If you spent a day with us at The Fudge Shoppe, you'd be listening to conversations about the music industry, debates about religion and social issues, and excitement over volunteer opportunities. We are perpetually bandying quotes from movies such as The Marx Brothers and Nacho Libre, or books such as The 7 Habits of Highly Effective People or The Fellowship of the Ring or fighting tooth and nail over who was the best Bachelor contestant of all time.
Between this exciting banter, we are constantly talking about flavor, texture and the creative process of making incredible food, in and out of work. What are the best spice combinations for stuffed, grilled branzino? Which technique is best for creating a crumbly, buttery gluten-free pie crust? Is there a perfect time/heat balance for a melt-in-your-mouth brisket? What other flavors need to be in play to blend balsamic vinegar into confections? Does a standard sear or reverse sear yield the best mouth feel on a steak? Will the eternal search for the perfect cup of black coffee (forgive me Simran Sethi) end in disillusionment?
Steve Burry heads up production here at The Fudge Shoppe and lets his interests spearhead innovation. Is it any wonder that when I asked Steve what spurred the improvements in our marzipan, his answer revolved around flavor and texture?
"I remember, when I was younger, eating a marzipan pig from Germany or somewhere and thinking, 'this is wrong. Marzipan should be made with more robust almond flavor and with way better texture.'"
MARZIPAN, WINDMILLS, AND FICTIONAL HERMITS
The true root of modern marzipan is impossible to nail down completely, probably due to the simplicity of its ingredients; almonds and sugar. Each time you find "the oldest reference" to this delicious, malleable treat, you'll inconveniently stumble across a mention of some variation of an almond paste/mash that is 75 years older and halfway across the world, made by The Hermit of Transylvania (not a real person) and claiming that it cures nomophobia (absolutely not cured by almond paste).
The likeliest and most widely accepted stories of marzipans origin have it being developed in the Mediterranean or in the far east, somewhere in or near the twelfth century. This places marzipan directly in competition with windmills for the greatest invention of that time frame. Regardless of its birthplace, marzipan quickly traveled the span of the Old World, taking on socio-economic importance, and grounding itself in cultural traditions that are still active today.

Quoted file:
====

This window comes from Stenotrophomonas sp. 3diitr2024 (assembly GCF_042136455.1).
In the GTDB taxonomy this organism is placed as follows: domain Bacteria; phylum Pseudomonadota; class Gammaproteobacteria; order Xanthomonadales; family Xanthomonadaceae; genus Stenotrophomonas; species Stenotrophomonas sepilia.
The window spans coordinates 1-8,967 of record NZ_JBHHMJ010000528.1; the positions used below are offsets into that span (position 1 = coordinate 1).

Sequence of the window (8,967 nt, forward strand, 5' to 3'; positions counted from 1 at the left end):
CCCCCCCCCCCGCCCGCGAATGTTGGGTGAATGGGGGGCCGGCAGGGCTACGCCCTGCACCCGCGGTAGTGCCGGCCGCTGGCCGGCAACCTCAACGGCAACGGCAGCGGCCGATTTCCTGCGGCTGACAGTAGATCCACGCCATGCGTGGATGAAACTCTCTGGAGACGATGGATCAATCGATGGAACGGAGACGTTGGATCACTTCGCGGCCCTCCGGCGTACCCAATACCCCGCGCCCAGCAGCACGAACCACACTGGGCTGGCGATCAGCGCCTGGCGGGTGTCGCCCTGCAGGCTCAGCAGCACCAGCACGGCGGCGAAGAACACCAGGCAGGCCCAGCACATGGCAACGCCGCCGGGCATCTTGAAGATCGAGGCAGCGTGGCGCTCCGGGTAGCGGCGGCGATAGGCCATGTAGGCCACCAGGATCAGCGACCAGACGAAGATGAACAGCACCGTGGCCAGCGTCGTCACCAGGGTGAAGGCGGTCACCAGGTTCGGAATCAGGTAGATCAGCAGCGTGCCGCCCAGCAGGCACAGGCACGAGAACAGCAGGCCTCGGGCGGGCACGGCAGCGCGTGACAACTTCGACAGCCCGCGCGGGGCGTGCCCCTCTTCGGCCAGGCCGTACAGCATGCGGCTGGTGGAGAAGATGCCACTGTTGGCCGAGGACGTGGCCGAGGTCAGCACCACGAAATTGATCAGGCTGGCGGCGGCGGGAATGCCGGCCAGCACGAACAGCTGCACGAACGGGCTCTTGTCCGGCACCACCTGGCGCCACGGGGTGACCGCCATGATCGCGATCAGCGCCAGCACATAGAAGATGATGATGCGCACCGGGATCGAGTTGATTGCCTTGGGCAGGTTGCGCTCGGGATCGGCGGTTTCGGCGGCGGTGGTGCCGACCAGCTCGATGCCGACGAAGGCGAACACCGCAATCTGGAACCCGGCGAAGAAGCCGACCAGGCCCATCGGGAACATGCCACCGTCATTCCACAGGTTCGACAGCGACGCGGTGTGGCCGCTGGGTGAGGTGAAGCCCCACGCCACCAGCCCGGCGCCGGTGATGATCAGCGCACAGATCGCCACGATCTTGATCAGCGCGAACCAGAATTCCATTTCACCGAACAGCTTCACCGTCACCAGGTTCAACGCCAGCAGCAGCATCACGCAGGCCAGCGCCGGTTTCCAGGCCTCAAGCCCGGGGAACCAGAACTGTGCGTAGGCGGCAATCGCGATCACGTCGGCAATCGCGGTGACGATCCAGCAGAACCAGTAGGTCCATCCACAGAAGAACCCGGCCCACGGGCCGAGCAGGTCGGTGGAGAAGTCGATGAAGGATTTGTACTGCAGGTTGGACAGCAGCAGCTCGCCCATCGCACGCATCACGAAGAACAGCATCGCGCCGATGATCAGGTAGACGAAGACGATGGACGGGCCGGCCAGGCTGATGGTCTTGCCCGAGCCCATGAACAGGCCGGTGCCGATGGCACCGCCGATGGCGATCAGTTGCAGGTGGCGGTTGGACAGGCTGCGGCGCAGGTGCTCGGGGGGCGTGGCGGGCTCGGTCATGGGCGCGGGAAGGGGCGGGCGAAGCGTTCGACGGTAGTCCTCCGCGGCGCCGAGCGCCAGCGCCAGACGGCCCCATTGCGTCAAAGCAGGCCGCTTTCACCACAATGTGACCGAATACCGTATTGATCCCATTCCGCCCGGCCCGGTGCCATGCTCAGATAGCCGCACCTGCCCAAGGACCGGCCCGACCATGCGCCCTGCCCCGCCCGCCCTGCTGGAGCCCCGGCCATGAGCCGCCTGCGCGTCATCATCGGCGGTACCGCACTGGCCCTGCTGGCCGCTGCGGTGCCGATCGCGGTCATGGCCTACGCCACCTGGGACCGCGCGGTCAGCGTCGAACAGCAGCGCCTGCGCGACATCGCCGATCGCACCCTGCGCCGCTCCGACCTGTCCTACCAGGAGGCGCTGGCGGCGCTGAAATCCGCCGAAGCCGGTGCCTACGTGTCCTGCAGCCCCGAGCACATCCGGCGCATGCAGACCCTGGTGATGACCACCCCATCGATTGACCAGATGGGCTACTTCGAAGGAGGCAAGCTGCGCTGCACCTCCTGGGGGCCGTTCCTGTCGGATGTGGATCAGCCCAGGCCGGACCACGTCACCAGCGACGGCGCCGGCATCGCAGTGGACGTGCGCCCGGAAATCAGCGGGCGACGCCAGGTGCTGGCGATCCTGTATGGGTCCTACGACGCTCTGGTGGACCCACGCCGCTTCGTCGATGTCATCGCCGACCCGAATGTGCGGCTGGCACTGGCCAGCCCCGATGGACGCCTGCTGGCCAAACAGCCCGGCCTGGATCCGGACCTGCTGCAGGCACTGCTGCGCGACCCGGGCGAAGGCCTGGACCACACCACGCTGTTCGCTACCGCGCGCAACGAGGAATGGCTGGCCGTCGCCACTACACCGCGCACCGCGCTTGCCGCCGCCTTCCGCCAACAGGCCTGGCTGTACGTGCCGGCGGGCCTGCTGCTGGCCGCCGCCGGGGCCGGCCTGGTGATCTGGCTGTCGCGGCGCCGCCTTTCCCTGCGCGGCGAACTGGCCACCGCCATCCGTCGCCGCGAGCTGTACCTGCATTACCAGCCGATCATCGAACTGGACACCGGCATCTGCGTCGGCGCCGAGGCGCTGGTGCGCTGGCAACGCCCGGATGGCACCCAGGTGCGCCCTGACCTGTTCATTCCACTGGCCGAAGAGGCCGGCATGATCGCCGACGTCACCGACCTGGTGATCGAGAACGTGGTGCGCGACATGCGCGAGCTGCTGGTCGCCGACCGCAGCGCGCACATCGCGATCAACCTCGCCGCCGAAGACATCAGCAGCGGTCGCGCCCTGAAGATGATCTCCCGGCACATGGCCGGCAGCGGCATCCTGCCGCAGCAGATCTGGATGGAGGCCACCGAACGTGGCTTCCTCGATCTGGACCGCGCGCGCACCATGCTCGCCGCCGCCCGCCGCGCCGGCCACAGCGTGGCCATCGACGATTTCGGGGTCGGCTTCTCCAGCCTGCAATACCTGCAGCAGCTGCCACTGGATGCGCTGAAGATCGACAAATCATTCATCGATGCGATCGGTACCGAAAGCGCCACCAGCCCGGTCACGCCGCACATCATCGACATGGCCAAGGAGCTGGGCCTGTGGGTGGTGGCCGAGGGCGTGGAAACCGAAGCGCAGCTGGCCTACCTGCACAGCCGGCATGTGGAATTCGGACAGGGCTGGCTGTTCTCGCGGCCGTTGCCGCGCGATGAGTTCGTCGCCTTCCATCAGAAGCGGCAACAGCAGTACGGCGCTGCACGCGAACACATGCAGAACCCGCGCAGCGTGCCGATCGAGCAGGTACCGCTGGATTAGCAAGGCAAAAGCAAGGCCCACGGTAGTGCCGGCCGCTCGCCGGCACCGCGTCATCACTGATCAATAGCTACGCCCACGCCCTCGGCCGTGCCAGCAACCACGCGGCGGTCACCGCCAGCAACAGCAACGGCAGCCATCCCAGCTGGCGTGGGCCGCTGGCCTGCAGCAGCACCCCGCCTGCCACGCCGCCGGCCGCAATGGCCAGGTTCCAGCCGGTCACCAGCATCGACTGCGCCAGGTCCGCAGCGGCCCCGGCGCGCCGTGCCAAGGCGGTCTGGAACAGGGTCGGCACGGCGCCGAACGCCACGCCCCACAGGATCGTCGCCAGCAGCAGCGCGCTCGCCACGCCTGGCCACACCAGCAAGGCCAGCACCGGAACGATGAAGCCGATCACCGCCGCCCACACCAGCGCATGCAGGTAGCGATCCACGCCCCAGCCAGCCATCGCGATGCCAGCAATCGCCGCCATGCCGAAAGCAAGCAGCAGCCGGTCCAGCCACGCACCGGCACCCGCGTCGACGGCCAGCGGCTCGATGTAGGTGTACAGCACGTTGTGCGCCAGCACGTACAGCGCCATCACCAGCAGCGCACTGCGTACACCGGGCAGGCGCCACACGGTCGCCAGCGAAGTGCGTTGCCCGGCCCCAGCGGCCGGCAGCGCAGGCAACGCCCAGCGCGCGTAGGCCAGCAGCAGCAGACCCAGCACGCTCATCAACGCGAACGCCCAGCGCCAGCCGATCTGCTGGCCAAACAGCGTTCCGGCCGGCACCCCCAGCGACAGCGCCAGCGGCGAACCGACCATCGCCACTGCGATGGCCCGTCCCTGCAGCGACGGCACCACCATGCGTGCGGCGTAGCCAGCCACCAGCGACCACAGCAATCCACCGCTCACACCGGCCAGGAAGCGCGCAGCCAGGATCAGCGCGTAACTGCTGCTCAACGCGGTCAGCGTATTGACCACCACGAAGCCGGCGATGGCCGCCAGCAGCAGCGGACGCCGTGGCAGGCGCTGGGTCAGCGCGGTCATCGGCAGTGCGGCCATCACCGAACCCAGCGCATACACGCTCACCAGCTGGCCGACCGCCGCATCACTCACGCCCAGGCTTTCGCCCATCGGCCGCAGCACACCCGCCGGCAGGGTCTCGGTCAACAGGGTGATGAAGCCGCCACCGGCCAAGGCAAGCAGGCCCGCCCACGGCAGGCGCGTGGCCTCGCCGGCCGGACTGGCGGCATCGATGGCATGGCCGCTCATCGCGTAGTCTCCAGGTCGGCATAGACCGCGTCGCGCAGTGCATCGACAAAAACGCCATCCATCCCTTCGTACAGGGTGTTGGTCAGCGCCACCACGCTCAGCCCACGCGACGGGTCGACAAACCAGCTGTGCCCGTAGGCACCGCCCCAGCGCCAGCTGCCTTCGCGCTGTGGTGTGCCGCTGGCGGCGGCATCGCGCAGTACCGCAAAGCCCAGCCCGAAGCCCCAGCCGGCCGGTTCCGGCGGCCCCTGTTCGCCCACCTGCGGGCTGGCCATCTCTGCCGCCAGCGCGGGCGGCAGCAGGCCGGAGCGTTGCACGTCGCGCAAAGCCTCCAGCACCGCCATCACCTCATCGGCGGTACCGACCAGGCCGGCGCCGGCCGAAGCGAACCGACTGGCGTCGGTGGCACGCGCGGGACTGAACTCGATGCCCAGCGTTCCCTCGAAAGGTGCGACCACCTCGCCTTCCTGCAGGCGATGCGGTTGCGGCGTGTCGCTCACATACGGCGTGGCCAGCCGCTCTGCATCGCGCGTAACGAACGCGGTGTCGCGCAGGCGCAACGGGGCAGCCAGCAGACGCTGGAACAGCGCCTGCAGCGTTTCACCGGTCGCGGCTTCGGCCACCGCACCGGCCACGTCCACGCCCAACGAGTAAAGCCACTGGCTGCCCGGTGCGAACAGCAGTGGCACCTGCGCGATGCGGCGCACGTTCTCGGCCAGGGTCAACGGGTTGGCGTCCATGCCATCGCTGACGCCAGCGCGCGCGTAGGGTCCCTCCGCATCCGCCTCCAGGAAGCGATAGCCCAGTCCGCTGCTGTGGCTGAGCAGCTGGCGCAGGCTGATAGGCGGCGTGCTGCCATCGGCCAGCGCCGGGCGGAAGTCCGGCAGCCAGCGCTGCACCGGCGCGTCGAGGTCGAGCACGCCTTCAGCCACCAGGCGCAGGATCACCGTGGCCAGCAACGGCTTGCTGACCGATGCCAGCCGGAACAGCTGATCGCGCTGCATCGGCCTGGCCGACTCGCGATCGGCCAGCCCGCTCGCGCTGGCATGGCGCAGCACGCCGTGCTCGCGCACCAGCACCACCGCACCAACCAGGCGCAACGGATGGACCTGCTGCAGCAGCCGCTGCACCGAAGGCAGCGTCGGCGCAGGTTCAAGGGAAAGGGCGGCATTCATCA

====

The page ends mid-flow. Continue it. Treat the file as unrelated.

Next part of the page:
Around the world, one finds marzipan in a plethora of shapes and uses whether formed into the likeness of a pig, mixed with rose water, molded and colored as fruit, enjoyed as a mainstay of religious holidays or used as a beautifying decoration for cakes.
THE HUNT FOR THE PERFECT MARZIPAN
"Most marzipan you find on grocery store shelves or in specialty shops has an almost stale feel to it. Its overly hard and just over the top gritty. You need some grittiness but there is a point where it goes from really good mouth feel to almond butter. Which should never be the case with marzipan."
So a few years back, we set out on the adventure of a lifetime; to perfect this piece and wrap it in chocolate, creating a combination never surpassed in the catalog of human crime...er... history. Went a little Winston Churchill on you. "THAT IS OUR POLICY!"
"So that was what we wanted and made," Steve continues with slightly less gusto than my Winston Churchill impression, "a marzipan with a more robust almond flavor and a softer texture. I thought it should have that soft velvety feel of fudge. I wanted decadence. It was the symphony of our two best flavors; marzipan and chocolate."
And here they are; Steve's dream come true. The dynamics of consistency and savor in each bite is far beyond our starting point in 1961.
It all begins with that heart warming "crack" as your teeth break the chocolate shell and you are aware of the creamy smoothness of the marzipan. Without warning, that pinch of salt begins to disperse over your tongue and somewhere amidst the rich chocolate flavor, that subtle saltiness begins accentuating the unyielding, buttery almond fragrance.
I, your humble author, have never found my pallet or heart to be irrevocably intertwined with admiration for marzipan. And yet, after years of improvements and innovation, I found myself whispering the words of Mr. Darcy to these little pieces of heaven.
"In vain have I struggled. It will not do. My feelings will not be repressed. You must allow me to tell you how ardently I admire and love you."